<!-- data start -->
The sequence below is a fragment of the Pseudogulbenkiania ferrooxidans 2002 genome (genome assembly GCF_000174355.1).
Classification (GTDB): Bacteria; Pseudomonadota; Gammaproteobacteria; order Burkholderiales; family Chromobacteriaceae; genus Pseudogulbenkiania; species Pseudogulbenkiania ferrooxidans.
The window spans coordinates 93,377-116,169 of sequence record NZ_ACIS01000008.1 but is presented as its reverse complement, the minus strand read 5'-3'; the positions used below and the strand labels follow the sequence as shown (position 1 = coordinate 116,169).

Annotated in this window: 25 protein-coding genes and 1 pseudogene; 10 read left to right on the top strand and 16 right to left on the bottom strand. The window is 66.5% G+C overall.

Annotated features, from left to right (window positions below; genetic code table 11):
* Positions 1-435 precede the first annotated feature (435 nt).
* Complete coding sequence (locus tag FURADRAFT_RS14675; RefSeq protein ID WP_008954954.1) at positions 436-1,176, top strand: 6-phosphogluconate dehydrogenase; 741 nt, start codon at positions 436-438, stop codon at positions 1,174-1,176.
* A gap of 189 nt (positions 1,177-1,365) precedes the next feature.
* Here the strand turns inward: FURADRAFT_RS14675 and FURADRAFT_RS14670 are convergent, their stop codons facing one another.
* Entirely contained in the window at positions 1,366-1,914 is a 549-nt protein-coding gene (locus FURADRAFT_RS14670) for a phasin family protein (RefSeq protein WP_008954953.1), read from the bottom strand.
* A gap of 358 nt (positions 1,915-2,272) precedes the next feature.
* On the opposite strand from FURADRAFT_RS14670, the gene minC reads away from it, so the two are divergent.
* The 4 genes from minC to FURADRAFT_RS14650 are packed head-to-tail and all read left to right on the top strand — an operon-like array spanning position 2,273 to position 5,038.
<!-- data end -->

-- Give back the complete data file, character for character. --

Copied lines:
The sequence below is a fragment of the Pseudogulbenkiania ferrooxidans 2002 genome (genome assembly GCF_000174355.1).
Classification (GTDB): Bacteria; Pseudomonadota; Gammaproteobacteria; order Burkholderiales; family Chromobacteriaceae; genus Pseudogulbenkiania; species Pseudogulbenkiania ferrooxidans.
The window spans coordinates 93,377-116,169 of sequence record NZ_ACIS01000008.1 but is presented as its reverse complement, the minus strand read 5'-3'; the positions used below and the strand labels follow the sequence as shown (position 1 = coordinate 116,169).

Annotated in this window: 25 protein-coding genes and 1 pseudogene; 10 read left to right on the top strand and 16 right to left on the bottom strand. The window is 66.5% G+C overall.

Annotated features, from left to right (window positions below; genetic code table 11):
* Positions 1-435 precede the first annotated feature (435 nt).
* Complete coding sequence (locus tag FURADRAFT_RS14675; RefSeq protein ID WP_008954954.1) at positions 436-1,176, top strand: 6-phosphogluconate dehydrogenase; 741 nt, start codon at positions 436-438, stop codon at positions 1,174-1,176.
* A gap of 189 nt (positions 1,177-1,365) precedes the next feature.
* Here the strand turns inward: FURADRAFT_RS14675 and FURADRAFT_RS14670 are convergent, their stop codons facing one another.
* Entirely contained in the window at positions 1,366-1,914 is a 549-nt protein-coding gene (locus FURADRAFT_RS14670) for a phasin family protein (RefSeq protein WP_008954953.1), read from the bottom strand.
* A gap of 358 nt (positions 1,915-2,272) precedes the next feature.
* On the opposite strand from FURADRAFT_RS14670, the gene minC reads away from it, so the two are divergent.
* The 4 genes from minC to FURADRAFT_RS14650 are packed head-to-tail and all read left to right on the top strand — an operon-like array spanning position 2,273 to position 5,038.